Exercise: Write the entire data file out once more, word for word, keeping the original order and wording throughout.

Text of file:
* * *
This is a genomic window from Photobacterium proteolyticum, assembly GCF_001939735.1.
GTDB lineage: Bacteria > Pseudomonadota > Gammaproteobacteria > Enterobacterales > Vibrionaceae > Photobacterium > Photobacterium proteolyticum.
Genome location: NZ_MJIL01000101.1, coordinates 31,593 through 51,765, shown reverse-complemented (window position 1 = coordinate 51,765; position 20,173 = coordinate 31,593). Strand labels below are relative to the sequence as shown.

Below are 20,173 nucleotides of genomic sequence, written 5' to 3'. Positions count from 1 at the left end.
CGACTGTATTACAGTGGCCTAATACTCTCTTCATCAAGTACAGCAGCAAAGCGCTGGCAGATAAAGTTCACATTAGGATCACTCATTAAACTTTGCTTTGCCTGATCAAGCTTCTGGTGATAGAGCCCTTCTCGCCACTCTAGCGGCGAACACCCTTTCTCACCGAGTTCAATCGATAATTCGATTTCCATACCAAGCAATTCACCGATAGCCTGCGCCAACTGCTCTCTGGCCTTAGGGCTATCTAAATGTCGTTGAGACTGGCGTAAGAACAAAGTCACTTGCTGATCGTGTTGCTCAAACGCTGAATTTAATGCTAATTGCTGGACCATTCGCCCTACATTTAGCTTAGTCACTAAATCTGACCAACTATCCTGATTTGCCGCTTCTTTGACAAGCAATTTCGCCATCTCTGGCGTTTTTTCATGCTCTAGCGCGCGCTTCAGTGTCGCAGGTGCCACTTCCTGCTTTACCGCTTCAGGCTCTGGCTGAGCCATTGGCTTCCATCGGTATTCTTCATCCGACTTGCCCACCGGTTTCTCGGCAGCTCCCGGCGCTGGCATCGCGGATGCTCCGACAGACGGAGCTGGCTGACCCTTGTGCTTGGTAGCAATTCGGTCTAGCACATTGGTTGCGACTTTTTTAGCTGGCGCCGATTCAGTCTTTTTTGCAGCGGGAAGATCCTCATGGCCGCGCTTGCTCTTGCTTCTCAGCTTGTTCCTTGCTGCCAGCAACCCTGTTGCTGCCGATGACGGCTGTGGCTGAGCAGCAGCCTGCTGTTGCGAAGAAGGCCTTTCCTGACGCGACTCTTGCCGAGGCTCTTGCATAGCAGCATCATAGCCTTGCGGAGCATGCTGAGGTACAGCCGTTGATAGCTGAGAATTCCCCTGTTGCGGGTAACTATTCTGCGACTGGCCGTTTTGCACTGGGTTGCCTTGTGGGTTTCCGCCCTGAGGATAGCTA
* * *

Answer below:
This is a genomic window from Photobacterium proteolyticum, assembly GCF_001939735.1.
GTDB lineage: Bacteria > Pseudomonadota > Gammaproteobacteria > Enterobacterales > Vibrionaceae > Photobacterium > Photobacterium proteolyticum.
Genome location: NZ_MJIL01000101.1, coordinates 31,593 through 51,765, shown reverse-complemented (window position 1 = coordinate 51,765; position 20,173 = coordinate 31,593). Strand labels below are relative to the sequence as shown.

Below are 20,173 nucleotides of genomic sequence, written 5' to 3'. Positions count from 1 at the left end.
CGACTGTATTACAGTGGCCTAATACTCTCTTCATCAAGTACAGCAGCAAAGCGCTGGCAGATAAAGTTCACATTAGGATCACTCATTAAACTTTGCTTTGCCTGATCAAGCTTCTGGTGATAGAGCCCTTCTCGCCACTCTAGCGGCGAACACCCTTTCTCACCGAGTTCAATCGATAATTCGATTTCCATACCAAGCAATTCACCGATAGCCTGCGCCAACTGCTCTCTGGCCTTAGGGCTATCTAAATGTCGTTGAGACTGGCGTAAGAACAAAGTCACTTGCTGATCGTGTTGCTCAAACGCTGAATTTAATGCTAATTGCTGGACCATTCGCCCTACATTTAGCTTAGTCACTAAATCTGACCAACTATCCTGATTTGCCGCTTCTTTGACAAGCAATTTCGCCATCTCTGGCGTTTTTTCATGCTCTAGCGCGCGCTTCAGTGTCGCAGGTGCCACTTCCTGCTTTACCGCTTCAGGCTCTGGCTGAGCCATTGGCTTCCATCGGTATTCTTCATCCGACTTGCCCACCGGTTTCTCGGCAGCTCCCGGCGCTGGCATCGCGGATGCTCCGACAGACGGAGCTGGCTGACCCTTGTGCTTGGTAGCAATTCGGTCTAGCACATTGGTTGCGACTTTTTTAGCTGGCGCCGATTCAGTCTTTTTTGCAGCGGGAAGATCCTCATGGCCGCGCTTGCTCTTGCTTCTCAGCTTGTTCCTTGCTGCCAGCAACCCTGTTGCTGCCGATGACGGCTGTGGCTGAGCAGCAGCCTGCTGTTGCGAAGAAGGCCTTTCCTGACGCGACTCTTGCCGAGGCTCTTGCATAGCAGCATCATAGCCTTGCGGAGCATGCTGAGGTACAGCCGTTGATAGCTGAGAATTCCCCTGTTGCGGGTAACTATTCTGCGACTGGCCGTTTTGCACTGGGTTGCCTTGTGGGTTTCCGCCCTGAGGATAGCTA